5. Armin Rigo

    Maybe the problem is not that name is looked up from the wrong place, but that the name argument of 'override_application_name()' has got its value overridden at some point by the name from the class body. Then we're looking at the wrong place by wondering why print(repr(name)) in the property body doesn't find nameas a string. To check if this is the case, try this:

    def override_application_name(name):
        def check_name():
            print 'override_application_name: name =', repr(name)
    
        class Application(object):
            @property
            def name(self):
                check_name()
                return name
    
  6. Graham Dumpleton reporter

    That does indeed look like it might be the case:

    def override_application_name(name):
        def check_name():
            print('override_application_name: name =', repr(name))
    
        class Application(object):
            @property
            def name(self):
                check_name()
                print('sys.argv', sys.argv)
                print('locals()', locals())
                print('type(name)', type(name))
                print('repr(name)', repr(name))
                print('type(Application.name)', type(Application.name))
                print('repr(Application.name)', repr(Application.name))
                return name
    

    This yields:

    ('type(obj)', <class 'test_pypy_bug.Application'>)
    ('override_application_name: name =', '<property object at 0x000000010575e020>')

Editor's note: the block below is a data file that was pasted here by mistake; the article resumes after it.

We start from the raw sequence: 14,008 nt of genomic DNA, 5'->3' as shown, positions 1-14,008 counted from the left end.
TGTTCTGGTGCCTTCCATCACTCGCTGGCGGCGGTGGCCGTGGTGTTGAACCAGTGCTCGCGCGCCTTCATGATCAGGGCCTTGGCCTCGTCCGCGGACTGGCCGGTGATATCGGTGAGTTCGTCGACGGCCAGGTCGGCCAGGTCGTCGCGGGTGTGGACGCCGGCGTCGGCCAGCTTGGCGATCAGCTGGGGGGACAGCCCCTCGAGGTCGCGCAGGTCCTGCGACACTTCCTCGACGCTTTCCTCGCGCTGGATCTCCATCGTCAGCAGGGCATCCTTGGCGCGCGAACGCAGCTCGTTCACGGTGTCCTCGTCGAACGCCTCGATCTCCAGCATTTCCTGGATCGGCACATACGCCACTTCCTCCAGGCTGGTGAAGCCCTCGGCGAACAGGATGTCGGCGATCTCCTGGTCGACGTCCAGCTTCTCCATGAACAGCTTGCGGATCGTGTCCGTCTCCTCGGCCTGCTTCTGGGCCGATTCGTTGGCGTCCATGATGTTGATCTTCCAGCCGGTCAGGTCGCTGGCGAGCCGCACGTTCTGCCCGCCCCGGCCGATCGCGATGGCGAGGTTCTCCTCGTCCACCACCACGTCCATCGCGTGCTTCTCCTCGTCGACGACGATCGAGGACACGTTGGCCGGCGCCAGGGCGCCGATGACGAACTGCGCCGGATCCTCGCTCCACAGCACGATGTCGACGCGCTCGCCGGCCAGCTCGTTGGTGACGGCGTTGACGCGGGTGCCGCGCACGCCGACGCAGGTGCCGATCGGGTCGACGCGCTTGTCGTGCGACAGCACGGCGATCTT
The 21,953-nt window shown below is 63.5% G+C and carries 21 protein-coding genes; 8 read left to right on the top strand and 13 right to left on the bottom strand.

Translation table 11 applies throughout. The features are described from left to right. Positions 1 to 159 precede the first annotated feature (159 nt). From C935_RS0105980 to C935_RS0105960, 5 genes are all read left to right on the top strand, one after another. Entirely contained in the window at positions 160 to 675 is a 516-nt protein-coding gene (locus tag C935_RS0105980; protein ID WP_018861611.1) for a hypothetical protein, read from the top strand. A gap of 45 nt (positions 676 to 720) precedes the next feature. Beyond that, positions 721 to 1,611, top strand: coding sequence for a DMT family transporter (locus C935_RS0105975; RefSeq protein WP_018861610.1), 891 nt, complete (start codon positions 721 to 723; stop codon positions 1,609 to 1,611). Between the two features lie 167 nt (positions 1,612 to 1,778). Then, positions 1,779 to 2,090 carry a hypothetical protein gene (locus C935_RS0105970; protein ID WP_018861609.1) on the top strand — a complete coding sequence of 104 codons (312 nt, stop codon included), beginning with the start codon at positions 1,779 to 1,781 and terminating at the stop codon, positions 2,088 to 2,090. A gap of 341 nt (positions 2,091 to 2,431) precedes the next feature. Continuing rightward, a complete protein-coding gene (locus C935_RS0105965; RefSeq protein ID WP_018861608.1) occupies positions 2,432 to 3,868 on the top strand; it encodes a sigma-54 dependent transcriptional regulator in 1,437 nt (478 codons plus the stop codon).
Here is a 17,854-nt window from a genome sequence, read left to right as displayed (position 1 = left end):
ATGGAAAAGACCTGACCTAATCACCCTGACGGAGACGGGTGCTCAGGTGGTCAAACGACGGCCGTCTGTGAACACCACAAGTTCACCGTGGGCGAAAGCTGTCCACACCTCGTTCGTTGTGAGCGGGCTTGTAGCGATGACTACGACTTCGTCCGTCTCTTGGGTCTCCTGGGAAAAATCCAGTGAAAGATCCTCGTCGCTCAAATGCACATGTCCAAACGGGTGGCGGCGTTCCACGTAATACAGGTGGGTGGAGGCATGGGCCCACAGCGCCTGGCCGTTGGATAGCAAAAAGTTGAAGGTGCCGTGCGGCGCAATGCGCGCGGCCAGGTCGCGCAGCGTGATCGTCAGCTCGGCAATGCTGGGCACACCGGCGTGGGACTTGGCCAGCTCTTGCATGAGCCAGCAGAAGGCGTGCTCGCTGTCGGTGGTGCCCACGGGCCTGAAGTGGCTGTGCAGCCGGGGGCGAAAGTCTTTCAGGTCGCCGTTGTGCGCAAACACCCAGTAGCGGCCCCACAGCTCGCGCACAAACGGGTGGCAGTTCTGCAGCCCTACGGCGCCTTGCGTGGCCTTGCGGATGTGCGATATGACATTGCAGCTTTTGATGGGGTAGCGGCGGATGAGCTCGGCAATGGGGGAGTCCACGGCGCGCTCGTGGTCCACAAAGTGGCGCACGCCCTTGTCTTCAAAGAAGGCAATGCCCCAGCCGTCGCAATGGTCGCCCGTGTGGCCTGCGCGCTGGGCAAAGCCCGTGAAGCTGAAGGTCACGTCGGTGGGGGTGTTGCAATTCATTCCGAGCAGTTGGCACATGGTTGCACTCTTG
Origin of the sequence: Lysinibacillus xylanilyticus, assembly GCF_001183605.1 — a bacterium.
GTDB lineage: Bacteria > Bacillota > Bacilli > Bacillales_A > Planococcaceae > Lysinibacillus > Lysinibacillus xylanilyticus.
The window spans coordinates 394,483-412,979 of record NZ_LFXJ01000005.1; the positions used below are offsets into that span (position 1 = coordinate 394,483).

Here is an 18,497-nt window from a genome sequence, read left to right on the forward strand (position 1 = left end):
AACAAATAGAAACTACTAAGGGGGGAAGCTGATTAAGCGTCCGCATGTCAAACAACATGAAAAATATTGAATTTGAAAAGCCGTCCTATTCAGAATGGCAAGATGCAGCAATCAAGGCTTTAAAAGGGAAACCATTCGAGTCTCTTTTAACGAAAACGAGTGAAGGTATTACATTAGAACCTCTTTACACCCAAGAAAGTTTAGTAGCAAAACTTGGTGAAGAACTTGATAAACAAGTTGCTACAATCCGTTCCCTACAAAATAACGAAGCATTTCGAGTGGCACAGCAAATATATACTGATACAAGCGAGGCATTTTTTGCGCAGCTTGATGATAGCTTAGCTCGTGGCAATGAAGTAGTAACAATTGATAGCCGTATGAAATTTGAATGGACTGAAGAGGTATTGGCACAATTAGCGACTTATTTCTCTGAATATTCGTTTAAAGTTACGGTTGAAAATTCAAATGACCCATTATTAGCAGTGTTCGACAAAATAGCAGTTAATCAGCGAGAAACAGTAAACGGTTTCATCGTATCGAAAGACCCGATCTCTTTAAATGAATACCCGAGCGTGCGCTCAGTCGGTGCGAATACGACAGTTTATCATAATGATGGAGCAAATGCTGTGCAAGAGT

('sys.argv', ['.tox/pypy-without-extensions/bin/py.test', '-v', 'test_pypy_bug.py'])
    ('locals()', {'check_name': <function check_name at 0x00000001046483e0>, 'Application': <class 'test_pypy_bug.Application'>, 'self': <test_pypy_bug.Application object at 0x000000010796b2b8>, 'name': <property object at 0x000000010575e020>})
    ('type(name)', <type 'property'>)
    ('repr(name)', '<property object at 0x000000010575e020>')
    ('type(Application.name)', <type 'property'>)
    ('repr(Application.name)', '<property object at 0x000000010575e020>')
    ('obj.name', <property object at 0x000000010575e020>)
    ('override_application_name: name =', '<property object at 0x000000010575e020>')
    ('sys.argv', ['.tox/pypy-without-extensions/bin/py.test', '-v', 'test_pypy_bug.py'])
    ('locals()', {'check_name': <function check_name at 0x00000001046483e0>, 'Application': <class 'test_pypy_bug.Application'>, 'self': <test_pypy_bug.Application object at 0x000000010796b2b8>, 'name': <property object at 0x000000010575e020>})
    ('type(name)', <type 'property'>)
    ('repr(name)', '<property object at 0x000000010575e020>')
    ('type(Application.name)', <type 'property'>)